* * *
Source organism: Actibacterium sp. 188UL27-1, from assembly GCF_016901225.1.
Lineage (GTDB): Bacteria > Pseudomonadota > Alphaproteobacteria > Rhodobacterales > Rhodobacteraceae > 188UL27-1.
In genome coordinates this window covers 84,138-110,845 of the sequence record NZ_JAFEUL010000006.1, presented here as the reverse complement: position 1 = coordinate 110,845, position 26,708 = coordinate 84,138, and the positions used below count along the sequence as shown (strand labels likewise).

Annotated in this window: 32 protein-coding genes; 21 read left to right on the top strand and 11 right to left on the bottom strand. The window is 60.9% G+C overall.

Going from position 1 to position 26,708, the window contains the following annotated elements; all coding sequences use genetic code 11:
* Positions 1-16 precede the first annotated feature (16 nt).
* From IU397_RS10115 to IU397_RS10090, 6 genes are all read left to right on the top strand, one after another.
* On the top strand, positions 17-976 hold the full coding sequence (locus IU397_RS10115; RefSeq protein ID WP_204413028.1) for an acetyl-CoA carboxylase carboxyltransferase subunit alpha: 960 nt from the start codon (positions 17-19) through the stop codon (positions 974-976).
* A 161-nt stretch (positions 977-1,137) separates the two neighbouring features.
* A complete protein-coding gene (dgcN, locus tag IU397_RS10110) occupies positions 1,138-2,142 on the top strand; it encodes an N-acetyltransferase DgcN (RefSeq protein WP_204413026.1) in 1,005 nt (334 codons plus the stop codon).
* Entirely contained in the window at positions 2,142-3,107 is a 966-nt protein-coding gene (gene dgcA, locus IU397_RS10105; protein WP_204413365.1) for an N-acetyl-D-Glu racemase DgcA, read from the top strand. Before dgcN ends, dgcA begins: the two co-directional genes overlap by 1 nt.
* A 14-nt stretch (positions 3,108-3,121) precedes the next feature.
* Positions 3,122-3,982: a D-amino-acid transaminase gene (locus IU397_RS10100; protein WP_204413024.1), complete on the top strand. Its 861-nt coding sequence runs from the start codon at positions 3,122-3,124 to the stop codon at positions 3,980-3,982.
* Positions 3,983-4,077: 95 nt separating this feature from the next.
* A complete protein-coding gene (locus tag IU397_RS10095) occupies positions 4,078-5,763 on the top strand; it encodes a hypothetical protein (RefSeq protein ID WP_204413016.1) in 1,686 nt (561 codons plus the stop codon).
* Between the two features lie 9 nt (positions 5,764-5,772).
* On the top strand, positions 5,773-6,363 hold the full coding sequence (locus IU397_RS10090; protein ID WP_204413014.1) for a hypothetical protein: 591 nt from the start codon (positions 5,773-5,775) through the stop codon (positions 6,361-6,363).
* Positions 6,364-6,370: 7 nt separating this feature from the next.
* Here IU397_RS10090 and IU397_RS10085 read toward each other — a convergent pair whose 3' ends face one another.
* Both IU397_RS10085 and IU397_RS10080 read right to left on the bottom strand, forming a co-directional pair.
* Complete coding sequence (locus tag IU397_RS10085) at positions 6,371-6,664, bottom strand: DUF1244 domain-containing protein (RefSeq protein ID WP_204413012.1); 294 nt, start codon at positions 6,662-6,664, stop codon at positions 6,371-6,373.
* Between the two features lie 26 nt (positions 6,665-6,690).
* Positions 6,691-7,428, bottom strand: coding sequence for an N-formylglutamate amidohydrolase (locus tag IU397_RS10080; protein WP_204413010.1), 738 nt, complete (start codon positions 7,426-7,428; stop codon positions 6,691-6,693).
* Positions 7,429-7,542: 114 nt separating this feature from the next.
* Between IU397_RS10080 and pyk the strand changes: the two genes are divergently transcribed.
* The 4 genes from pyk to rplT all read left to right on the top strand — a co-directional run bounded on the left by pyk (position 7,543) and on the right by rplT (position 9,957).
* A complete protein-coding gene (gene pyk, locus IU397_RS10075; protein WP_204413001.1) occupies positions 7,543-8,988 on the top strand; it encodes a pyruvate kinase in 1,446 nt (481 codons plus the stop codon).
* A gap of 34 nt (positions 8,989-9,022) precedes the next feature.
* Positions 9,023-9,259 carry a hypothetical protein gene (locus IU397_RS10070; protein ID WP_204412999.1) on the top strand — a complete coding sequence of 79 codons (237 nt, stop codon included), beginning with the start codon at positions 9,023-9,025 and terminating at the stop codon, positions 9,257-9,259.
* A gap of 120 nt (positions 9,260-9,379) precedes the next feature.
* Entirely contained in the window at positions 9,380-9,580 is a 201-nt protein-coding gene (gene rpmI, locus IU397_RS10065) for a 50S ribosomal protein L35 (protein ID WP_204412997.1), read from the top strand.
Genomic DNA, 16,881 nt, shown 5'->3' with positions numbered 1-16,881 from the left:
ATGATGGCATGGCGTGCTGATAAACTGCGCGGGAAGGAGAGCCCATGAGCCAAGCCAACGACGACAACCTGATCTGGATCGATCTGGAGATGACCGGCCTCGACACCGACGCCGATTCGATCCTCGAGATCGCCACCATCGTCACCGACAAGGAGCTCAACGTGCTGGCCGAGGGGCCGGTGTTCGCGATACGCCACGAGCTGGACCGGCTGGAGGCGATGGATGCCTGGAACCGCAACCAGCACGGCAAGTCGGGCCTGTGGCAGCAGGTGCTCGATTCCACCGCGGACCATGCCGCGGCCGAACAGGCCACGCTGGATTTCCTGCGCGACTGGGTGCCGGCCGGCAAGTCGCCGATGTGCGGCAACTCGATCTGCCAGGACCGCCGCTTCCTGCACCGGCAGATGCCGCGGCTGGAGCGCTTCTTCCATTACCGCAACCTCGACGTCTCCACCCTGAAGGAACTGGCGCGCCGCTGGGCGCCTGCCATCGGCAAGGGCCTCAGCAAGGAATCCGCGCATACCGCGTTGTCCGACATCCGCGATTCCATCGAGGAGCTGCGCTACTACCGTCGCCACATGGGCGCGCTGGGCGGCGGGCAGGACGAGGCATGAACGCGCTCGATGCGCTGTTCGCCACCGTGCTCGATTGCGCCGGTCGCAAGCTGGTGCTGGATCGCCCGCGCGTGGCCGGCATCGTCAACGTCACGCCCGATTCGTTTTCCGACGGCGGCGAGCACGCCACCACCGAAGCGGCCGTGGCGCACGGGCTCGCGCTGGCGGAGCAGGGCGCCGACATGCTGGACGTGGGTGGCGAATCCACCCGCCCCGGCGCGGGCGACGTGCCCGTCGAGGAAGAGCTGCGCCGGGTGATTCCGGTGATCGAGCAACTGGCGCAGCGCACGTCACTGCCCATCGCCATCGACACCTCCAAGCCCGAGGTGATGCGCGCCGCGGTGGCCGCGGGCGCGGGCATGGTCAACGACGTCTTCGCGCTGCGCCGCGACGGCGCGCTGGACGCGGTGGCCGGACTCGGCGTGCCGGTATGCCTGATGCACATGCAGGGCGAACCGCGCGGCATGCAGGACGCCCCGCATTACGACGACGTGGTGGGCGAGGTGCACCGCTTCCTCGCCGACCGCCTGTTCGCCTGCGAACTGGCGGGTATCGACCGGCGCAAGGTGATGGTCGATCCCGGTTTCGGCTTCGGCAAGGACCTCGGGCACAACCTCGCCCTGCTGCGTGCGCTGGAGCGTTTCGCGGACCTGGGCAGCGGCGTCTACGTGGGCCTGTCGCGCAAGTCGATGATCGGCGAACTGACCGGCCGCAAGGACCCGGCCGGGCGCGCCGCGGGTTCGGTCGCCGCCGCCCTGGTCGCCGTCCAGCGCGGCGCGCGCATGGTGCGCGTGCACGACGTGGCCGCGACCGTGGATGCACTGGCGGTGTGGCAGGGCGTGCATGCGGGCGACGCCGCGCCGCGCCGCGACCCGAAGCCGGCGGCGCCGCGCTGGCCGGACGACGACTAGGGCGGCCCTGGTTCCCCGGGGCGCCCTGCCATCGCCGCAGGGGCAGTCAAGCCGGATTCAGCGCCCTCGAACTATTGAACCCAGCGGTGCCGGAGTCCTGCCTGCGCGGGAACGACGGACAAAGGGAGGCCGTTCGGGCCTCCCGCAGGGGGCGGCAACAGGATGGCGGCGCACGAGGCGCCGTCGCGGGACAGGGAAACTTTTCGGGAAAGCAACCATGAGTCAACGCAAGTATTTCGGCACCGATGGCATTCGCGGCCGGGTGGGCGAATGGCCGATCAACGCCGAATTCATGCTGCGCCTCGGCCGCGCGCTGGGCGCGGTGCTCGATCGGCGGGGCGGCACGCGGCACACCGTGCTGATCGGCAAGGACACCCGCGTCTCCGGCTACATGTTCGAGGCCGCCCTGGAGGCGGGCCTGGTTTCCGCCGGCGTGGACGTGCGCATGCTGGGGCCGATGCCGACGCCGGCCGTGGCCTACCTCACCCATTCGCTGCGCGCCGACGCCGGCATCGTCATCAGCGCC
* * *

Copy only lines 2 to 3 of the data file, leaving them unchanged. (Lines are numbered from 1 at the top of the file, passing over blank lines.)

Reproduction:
Lineage (GTDB): Bacteria > Pseudomonadota > Alphaproteobacteria > Rhodobacterales > Rhodobacteraceae > 188UL27-1.
In genome coordinates this window covers 84,138-110,845 of the sequence record NZ_JAFEUL010000006.1, presented here as the reverse complement: position 1 = coordinate 110,845, position 26,708 = coordinate 84,138, and the positions used below count along the sequence as shown (strand labels likewise).